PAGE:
These courses have both hands-on and classroom based modules, and aim to develop skills, knowledge and expertise to gaining an apprenticeship in a range of trades or industries.  For information you can contact us or SOLAS.

Craft Apprenticeships

Craft Apprenticeships are coordinated by SOLAS.

Entry requirements:

There are different entry requirements depending on the sector and job.

  • Be at least 16.
  • Have a minimum of five D grades in the Junior Cert or equivalent (QQI level 3/4).
  • In reality, however, many employers would prefer to take on those with a Leaving Cert or equivalent.

If you can’t meet these criteria, you can still become an apprentice if you:

  • Complete an approved pre-apprenticeship training course.
  • Are over 16 and have worked for at least three years in a relevant industry that SOLAS approves and have competed a successful assessment interview.

Female Bursary

To promote the entry of women into the designated apprenticeships, SOLAS/ETBs offer a bursary as an incentive to employers  to encourage them to recruit more women.  More information can be found on the old FAS website


Occupational Apprenticeships:

There are new apprenticeships available in areas such as;


NFQ level 5 to 9 is offered through the individual industries.  There are different entry criteria depending on the sector and job.  The most common way is through the Leaving Cert, however there are also other ways to meet the criteria.  Individual Sectors have different application dates and methods.

Where to find apprenticeships:

To help find employers Careers Portal have a great list of where to find potential employers here.  Also keep an eye on their ‘news’ section which details current opportunities some of which are apprenticeships.  They also have a lot of information about existing apprenticeships including training and entry requirements.
You can also contact the relevant professional bodies such as the Accounting Technicians of Ireland, Insurance Practitioners of Ireland etc.  A quick tip would be to join their mailing list, keep and eye out for recruitment drives and talk to potential employers.
Call into your local to SOLAS and make an appointment to talk to someone about apprenticeships. Check with SOLAS for details of employers that are looking for an apprentice.   Also their website gives advice on how to find apprenticeships etc.
If you are interested in Construction you can register your interest and create an account with also see their vacancy page for current opportunities.

You can also check out vacancies online with Jobs Ireland.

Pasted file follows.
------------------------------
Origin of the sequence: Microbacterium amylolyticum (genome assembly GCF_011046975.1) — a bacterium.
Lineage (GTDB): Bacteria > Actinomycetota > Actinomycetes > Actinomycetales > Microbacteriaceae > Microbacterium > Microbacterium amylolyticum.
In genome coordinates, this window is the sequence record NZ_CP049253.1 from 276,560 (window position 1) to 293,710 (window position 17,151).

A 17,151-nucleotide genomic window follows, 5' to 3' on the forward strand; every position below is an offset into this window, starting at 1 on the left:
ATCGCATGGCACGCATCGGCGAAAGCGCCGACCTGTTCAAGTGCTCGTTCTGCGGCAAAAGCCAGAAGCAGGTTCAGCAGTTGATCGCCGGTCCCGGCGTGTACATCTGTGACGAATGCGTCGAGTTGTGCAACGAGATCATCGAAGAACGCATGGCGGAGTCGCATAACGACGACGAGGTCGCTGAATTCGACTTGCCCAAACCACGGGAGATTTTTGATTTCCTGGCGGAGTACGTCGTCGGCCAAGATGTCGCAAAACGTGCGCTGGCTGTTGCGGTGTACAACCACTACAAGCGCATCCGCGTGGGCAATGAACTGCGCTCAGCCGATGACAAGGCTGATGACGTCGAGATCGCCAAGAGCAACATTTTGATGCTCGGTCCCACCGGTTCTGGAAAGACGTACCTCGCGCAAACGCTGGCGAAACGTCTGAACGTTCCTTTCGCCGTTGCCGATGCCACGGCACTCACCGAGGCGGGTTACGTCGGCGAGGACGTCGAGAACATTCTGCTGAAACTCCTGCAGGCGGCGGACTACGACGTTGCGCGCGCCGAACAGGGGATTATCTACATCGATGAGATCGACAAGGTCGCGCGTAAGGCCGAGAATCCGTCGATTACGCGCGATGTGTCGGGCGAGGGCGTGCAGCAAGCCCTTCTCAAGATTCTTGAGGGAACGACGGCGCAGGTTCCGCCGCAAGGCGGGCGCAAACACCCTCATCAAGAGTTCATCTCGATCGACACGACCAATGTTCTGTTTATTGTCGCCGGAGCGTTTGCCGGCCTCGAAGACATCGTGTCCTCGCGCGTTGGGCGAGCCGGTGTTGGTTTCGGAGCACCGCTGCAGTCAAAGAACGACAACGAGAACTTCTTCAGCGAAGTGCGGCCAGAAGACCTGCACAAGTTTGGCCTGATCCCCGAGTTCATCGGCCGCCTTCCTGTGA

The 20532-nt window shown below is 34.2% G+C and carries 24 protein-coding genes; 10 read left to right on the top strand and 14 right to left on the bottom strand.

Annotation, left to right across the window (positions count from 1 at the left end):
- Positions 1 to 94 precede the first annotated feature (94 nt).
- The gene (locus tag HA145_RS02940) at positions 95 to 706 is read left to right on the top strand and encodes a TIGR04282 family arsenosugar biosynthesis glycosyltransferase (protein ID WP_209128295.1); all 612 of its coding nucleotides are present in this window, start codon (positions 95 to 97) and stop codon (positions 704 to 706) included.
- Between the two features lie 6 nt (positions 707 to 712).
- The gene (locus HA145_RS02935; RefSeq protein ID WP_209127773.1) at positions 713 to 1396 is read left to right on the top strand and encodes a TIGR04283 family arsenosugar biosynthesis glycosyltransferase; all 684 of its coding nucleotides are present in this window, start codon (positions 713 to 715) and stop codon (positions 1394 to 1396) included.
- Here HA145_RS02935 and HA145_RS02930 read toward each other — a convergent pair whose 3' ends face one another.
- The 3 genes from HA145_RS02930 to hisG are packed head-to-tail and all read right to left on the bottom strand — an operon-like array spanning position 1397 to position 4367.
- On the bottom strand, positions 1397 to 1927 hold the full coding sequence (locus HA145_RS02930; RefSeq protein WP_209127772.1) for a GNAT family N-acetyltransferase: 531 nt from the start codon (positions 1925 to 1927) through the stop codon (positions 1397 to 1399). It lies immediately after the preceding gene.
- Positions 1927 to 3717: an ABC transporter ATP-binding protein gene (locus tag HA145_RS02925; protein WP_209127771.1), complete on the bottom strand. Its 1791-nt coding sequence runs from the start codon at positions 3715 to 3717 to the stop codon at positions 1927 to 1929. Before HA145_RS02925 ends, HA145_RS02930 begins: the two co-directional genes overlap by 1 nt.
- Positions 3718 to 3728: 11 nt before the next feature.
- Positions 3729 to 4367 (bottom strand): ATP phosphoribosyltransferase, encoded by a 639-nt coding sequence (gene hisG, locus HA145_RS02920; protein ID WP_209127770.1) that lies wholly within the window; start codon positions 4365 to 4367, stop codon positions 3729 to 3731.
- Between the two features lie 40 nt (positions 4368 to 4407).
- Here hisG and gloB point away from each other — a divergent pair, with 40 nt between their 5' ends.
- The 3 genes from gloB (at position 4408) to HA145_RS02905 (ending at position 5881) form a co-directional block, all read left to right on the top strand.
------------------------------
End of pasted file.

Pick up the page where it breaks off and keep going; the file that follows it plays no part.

Quick tip – keep at it and be persistent!


For more information download and share our Guide to Apprenticeships


If you can’t find the information that you need about apprenticeships we are here to help you. You can find us in our office in Bray at St Bricin’s on the Herbert Rd, or in The Seomra Youth Centre. We are also in The Vault youth Centre each week, and can be contacted through the youth workers in Newtownmountkennedy and Kilcoole.

Our phone number is 01 2050502, or you can email  You can also find us on Facebook or Twitter


Apprenticeships and other current opportunities

In our Facebook and twitter pages we have being making people aware of a number of Apprenticeship and training opportunities happening just at the moment. This post is just a quick round up of the different opportunities that are currently on offer



At the moment there are national recruitment campaigns happening for both the ESB and for Eir, while a new occupational apprenticeship has just been announced.

The ESB are recruiting Electrical Apprentices.

You need to be over 16 as of 1st June 2017 and have a minimum of a Junior Cert with Grade C (ordinary level)  in 5 subjects which must include Irish or English, Maths, Science (although this can include Technology  Home Ec and some other subjects)

Closing date for applications March 30th 2017

Further details can be found here

Note: YouthSpin hopes to host talks aimed at young people given by ESB staff. These will take place in the coming weeks in Bray and Arklow. Details will be advertised on our Facebook page, Twitter and through local groups when we have confirmed details.

Eir are recruiting Telecommunications Field Technician Apprentices